Over the past few weeks, we’ve talked a lot about Michigan’s Fab Five, as this year is the 25th anniversary of their run to the National Championship game as freshmen. But as phenomenal and impactful as that Wolverines team was, they were unable to do what the 1989 Michigan team did, and that was walk away with the title.
March Madness always provides us with exciting storylines, game-winning shots, buzzer-beaters and dramatic finishes that make the NCAA Tournament America’s greatest sporting spectacle: a three-week, one-and-done dash that never disappoints.
Danny Ainge going coast-to-coast to beat Notre Dame in the 1981 Sweet 16, Tyus Edney going 94-feet in four seconds to beat Boise State en route to the national championship in 1995 and Christian Laettner’s shot to get Duke past Kentucky in perhaps the greatest March Madness game ever in the 1992 East Regional Final against Kentucky, among so many other moments, are what the tournament unlike any other event.
Over the next two weeks, we’ll flash back to some of those unforgettable players and moments. Today, we take a look back at the greatest individual performance that one single player delivered during an entire tournament run: the University of Michigan’s Glen Rice in 1989.
Coming off of a phenomenal junior season in which he averaged 22.1 points per game, Rice took things to an entirely different level as a senior. He connected on 53% of his 3-point attempts while averaging 25.6 points en route to being named the Big Ten Player of the Year.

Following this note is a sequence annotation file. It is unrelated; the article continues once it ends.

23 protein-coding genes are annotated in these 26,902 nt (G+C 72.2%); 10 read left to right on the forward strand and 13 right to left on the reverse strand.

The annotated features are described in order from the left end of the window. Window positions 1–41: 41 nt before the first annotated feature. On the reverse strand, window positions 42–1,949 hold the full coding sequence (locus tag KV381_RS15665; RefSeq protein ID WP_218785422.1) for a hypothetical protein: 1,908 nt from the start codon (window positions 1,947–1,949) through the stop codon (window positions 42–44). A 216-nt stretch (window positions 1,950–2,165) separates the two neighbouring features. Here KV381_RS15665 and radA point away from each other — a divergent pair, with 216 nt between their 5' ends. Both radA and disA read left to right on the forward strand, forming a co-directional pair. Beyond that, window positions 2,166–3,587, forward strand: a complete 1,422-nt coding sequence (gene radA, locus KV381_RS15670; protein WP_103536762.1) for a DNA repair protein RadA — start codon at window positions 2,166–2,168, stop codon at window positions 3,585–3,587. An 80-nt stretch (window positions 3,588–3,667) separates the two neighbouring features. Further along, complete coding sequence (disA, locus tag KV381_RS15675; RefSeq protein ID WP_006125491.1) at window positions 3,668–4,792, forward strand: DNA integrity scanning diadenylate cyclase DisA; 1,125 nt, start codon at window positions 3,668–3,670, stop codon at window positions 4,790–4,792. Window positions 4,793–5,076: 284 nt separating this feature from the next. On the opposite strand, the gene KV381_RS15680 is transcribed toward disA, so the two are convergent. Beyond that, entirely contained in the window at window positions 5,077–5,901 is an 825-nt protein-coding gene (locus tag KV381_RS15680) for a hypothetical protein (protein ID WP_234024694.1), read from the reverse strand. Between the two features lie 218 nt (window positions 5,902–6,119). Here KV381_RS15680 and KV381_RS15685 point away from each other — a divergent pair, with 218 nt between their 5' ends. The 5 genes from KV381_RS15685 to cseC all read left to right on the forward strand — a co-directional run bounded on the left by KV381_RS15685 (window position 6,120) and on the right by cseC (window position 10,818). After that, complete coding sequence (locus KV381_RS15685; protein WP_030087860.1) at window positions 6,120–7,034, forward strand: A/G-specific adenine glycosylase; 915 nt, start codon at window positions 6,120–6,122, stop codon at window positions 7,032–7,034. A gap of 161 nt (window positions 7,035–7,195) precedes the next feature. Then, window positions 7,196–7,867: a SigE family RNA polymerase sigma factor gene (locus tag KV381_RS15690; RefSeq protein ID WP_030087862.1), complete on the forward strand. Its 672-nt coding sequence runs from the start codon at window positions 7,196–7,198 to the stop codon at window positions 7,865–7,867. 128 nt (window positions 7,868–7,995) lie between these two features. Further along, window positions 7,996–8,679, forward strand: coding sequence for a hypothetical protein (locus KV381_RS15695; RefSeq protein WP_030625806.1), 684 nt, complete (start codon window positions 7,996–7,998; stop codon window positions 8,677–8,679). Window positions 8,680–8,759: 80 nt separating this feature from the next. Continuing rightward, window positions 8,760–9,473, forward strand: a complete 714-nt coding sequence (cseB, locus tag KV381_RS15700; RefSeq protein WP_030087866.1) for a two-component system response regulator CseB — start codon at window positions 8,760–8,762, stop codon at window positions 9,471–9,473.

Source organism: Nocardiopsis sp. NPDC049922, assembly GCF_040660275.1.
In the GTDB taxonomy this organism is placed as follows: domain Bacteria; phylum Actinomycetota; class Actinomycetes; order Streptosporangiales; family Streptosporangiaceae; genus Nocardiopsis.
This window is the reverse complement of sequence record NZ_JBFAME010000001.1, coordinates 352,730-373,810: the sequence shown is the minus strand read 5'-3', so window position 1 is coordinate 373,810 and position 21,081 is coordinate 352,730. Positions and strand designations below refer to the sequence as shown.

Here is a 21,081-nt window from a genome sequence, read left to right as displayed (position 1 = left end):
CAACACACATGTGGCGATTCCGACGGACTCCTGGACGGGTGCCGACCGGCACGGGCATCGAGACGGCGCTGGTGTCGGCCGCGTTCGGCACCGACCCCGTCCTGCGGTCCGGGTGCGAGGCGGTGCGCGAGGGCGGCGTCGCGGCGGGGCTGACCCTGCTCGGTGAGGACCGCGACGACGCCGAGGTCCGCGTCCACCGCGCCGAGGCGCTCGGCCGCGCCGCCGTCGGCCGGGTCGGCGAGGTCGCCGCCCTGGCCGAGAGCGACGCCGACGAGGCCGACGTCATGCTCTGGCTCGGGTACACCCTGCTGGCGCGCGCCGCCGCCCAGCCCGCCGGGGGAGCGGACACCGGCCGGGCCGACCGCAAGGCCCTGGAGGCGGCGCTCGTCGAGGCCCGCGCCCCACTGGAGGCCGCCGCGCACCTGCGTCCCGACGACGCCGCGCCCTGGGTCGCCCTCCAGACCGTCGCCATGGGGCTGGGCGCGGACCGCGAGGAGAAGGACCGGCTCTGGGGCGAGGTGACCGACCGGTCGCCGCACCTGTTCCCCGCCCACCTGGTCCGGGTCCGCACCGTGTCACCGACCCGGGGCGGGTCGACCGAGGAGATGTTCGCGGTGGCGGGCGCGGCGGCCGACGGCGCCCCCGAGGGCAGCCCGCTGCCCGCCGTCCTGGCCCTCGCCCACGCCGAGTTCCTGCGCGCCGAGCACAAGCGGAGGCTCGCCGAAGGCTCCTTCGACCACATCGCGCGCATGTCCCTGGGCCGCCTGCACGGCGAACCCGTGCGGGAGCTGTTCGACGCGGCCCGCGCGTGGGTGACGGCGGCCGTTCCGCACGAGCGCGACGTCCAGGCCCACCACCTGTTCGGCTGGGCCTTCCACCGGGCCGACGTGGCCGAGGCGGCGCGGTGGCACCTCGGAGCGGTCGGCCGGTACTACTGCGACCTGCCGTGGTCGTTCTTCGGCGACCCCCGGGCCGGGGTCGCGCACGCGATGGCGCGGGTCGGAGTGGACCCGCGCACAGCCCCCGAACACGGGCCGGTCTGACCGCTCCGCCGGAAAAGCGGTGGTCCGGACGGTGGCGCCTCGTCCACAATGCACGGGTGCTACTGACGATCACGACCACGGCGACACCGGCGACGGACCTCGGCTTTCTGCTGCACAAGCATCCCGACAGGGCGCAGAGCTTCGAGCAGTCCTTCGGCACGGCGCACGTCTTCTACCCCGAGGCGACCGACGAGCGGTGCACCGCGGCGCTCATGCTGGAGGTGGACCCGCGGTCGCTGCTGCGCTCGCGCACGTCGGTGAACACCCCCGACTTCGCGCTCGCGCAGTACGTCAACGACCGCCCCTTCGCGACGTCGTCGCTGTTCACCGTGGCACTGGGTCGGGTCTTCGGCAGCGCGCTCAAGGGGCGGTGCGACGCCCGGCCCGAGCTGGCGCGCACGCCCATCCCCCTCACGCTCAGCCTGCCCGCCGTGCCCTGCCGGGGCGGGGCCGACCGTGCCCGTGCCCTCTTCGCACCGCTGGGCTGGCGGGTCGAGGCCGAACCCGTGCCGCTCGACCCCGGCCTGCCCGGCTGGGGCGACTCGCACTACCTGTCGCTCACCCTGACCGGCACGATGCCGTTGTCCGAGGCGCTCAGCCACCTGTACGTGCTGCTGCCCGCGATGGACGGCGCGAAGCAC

But prior to the tournament, Michigan athletic director Bo Schembechler fired Bill Frieder and replaced him with an anonymous assistant coach named Steve Fisher. But Wolverines fans who were nervous about an inexperienced head coaching making his debut in the NCAA Tournament need not have worried, because they had the most dynamic force in college basketball who would go on to deliver a string of performances that still resonate on the March Madness tapestry.
Rice averaged 30.7 postseason points, scoring 184 points in six games and leading Michigan to the school’s only basketball national championship.
He scored 23 points in a first-round win over Xavier, then spontaneously combusted for a 36, while hitting on 16 of his 25 shot attempts against South Alabama in the second round.
In the Sweet 16 against North Carolina, he went off for 34 points, going 13-for-19. In the Elite Eight against Virginia, he missed only three of his 16 shots en route to a 32-point outburst.
In the Final Four, he gave Illinois 28, and followed that up with a 31-point explosion against Seton Hall in the national championship game. During his torrid six-game run, he was hotter than fish grease, making an incredible 57.2 % of his shots from the floor.
Remember Kemba Walker’s amazing run in the 2011 NCAA Tournament? As exceptional as it was, Walker’s 141-point total is dwarfed by what Glen Rice did in 1989.
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